CNAME (for example,
www.example.com). Incoming requests are distributed
across the instance groups in each zone according to each group’s capacity. In
the zone, requests are spread evenly over the instances in the group.
Although the HTTP load balancer can balance traffic across multiple regions,
this example solution uses it in a single region with multiple zones.
A zone is an isolated location within a region. Zones have high-bandwidth, low-latency network connections to other zones in the same region. Google recommends deploying applications across multiple zones in a region.
An instance is a virtual machine hosted on Google’s infrastructure. You can install and configure these instances just like physical servers. In the example deployment, you use startup scripts and Chef to configure instances with the application server and code for the application.
Managed instance group
A managed instance group is a collection of homogeneous instances based on an instance template. A managed instance group can be targeted by an HTTP load balancer to spread work across instances in the group. A managed instance group has a corresponding instance group manager resource, which is responsible for adding and removing instances from the group.
The Compute Engine autoscaler adds or removes Compute Engine instances to a managed instance group by interfacing with the group’s manager in response to traffic, CPU utilization, or other signals. In the example solution, the autoscaler responds to the request-per-second (RPS) metric of the HTTP load balancer. An autoscaler is required for each managed instance group that you want scaled automatically.
Cloud SQL is a fully-managed database service that supports both MySQL and PostgreSQL. Replication, encryption, patches, and backups are managed by Google. A Cloud SQL instance is deployed to a single zone, and data is replicated to other zones automatically. The Redmine application used in this example is compatible with MySQL and works seamlessly with Cloud SQL.
Cloud Storage allows objects (usually files) to be stored and retrieved with a simple and scalable interface. In this solution, a Cloud Storage bucket is used to distribute private SSL keys to the scalable Compute Engine instances, and is also used to store all files uploaded to the Redmine application, meaning no stateful information is stored on any instance’s disks.
For this example architecture to be resilient, it needs to automatically replace instances that have failed or have become unavailable. When a new instance comes online, it should:
- Understand its role in the system.
- Configure itself automatically.
- Discover any of its dependencies.
- Start handling requests automatically.
To replace a failed instance automatically you can use several Compute Engine components together:
A startup script runs when your instance boots up or restarts. You can use these scripts to install software and updates, to ensure that services are running within the virtual machine, or even install a configuration management tool, such as Chef, Puppet, Ansible, or Salt.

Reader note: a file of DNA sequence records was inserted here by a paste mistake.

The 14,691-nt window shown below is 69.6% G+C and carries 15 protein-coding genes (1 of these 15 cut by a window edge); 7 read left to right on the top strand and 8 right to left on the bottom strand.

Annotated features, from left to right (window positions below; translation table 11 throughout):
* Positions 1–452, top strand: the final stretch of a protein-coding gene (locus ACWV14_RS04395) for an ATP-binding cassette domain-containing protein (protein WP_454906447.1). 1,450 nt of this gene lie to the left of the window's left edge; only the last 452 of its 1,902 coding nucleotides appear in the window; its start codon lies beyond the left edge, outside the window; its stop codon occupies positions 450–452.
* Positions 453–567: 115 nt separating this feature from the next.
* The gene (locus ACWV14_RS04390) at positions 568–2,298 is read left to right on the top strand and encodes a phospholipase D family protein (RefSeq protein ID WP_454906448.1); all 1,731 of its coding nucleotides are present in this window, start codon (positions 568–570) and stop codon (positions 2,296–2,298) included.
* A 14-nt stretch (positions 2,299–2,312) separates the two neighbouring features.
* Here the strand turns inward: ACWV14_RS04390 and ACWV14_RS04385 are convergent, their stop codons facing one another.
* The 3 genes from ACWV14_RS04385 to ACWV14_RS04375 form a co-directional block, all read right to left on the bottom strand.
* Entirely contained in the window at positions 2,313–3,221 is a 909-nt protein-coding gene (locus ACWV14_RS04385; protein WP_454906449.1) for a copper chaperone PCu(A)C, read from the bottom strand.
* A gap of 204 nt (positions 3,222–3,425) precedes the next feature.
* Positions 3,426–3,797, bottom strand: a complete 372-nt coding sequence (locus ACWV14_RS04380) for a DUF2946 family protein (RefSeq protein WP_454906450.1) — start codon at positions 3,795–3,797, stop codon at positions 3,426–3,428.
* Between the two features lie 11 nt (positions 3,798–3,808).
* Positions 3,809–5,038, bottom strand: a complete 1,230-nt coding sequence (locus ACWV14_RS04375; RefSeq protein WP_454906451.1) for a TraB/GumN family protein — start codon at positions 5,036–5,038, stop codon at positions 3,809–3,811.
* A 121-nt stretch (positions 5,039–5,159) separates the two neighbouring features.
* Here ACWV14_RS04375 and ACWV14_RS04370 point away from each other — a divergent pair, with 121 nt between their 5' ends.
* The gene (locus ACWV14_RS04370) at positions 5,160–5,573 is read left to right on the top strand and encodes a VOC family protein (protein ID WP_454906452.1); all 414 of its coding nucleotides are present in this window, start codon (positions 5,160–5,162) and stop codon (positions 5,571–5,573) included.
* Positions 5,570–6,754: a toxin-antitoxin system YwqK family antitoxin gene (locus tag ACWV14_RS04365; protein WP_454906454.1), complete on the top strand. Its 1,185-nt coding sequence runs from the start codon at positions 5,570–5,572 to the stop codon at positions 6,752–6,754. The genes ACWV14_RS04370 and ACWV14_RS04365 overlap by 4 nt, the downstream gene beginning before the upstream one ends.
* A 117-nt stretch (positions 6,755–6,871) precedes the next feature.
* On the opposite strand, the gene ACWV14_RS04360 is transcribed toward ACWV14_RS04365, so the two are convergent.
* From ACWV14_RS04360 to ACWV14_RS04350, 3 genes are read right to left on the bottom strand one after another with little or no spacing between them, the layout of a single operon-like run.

This scenario uses a startup script to install Chef Solo, which in turn further configures instances to work with the application. To learn about how you can use startup scripts and Chef Solo to automatically configure instances, see Appendix: Adding a new instance at the end of this topic.
In addition to a startup script, you need to define a few more items before you launch a Compute Engine instance. For example, you need to specify its machine type, the operating system image to use, and any disks that you want to attach. You define these options using an instance template.
Together, an instance template and a startup script define how to launch a Compute Engine instance and how to configure the software on that instance to fulfill a specific role in your application architecture.
Of course, an instance template is just that—a template. To put this template to work, you need a way to apply that template to new Compute Engine instances as they come online. To accomplish this, you create a managed instance group. You determine the number of instances you want running at any given time, and which instance template you want applied to those instances. An instance group manager is then responsible for launching and configuring those instances as needed.
The following diagram shows how these components work together:
- Startup script
- Instance template
- Instance group manager
- Managed instance group
A managed instance group and its corresponding instance group manager can be zone-specific or regional resources. An instance template is a project-level resource that can be reused across multiple managed instance groups in any zone, in any region; however, you might specify some zonal resources in an instance template, which restricts the use of that template to the zone where those zonal resources reside.
With startup scripts, instance templates, and managed instance groups, you now have a system that can replace unhealthy instances with new ones. In the next section, you'll see one way in which you can define what an unhealthy instance is and how to detect it.